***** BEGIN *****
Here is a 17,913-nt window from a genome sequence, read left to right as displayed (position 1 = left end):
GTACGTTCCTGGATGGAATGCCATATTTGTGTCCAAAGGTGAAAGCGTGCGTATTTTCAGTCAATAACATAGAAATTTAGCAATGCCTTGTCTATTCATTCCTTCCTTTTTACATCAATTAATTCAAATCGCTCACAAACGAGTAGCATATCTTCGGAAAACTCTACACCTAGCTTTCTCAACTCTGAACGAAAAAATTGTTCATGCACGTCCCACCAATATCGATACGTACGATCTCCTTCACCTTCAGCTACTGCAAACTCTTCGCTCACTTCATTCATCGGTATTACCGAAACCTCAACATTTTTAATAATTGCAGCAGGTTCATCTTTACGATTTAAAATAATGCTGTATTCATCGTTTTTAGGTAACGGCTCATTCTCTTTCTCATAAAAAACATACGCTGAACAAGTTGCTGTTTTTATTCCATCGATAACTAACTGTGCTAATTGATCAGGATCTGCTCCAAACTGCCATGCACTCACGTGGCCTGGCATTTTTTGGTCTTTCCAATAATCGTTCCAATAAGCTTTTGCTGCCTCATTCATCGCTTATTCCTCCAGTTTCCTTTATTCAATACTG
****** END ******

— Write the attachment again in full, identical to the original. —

Here is a 17,913-nt window from a genome sequence, read left to right as displayed (position 1 = left end):
GTACGTTCCTGGATGGAATGCCATATTTGTGTCCAAAGGTGAAAGCGTGCGTATTTTCAGTCAATAACATAGAAATTTAGCAATGCCTTGTCTATTCATTCCTTCCTTTTTACATCAATTAATTCAAATCGCTCACAAACGAGTAGCATATCTTCGGAAAACTCTACACCTAGCTTTCTCAACTCTGAACGAAAAAATTGTTCATGCACGTCCCACCAATATCGATACGTACGATCTCCTTCACCTTCAGCTACTGCAAACTCTTCGCTCACTTCATTCATCGGTATTACCGAAACCTCAACATTTTTAATAATTGCAGCAGGTTCATCTTTACGATTTAAAATAATGCTGTATTCATCGTTTTTAGGTAACGGCTCATTCTCTTTCTCATAAAAAACATACGCTGAACAAGTTGCTGTTTTTATTCCATCGATAACTAACTGTGCTAATTGATCAGGATCTGCTCCAAACTGCCATGCACTCACGTGGCCTGGCATTTTTTGGTCTTTCCAATAATCGTTCCAATAAGCTTTTGCTGCCTCATTCATCGCTTATTCCTCCAGTTTCCTTTATTCAATACTG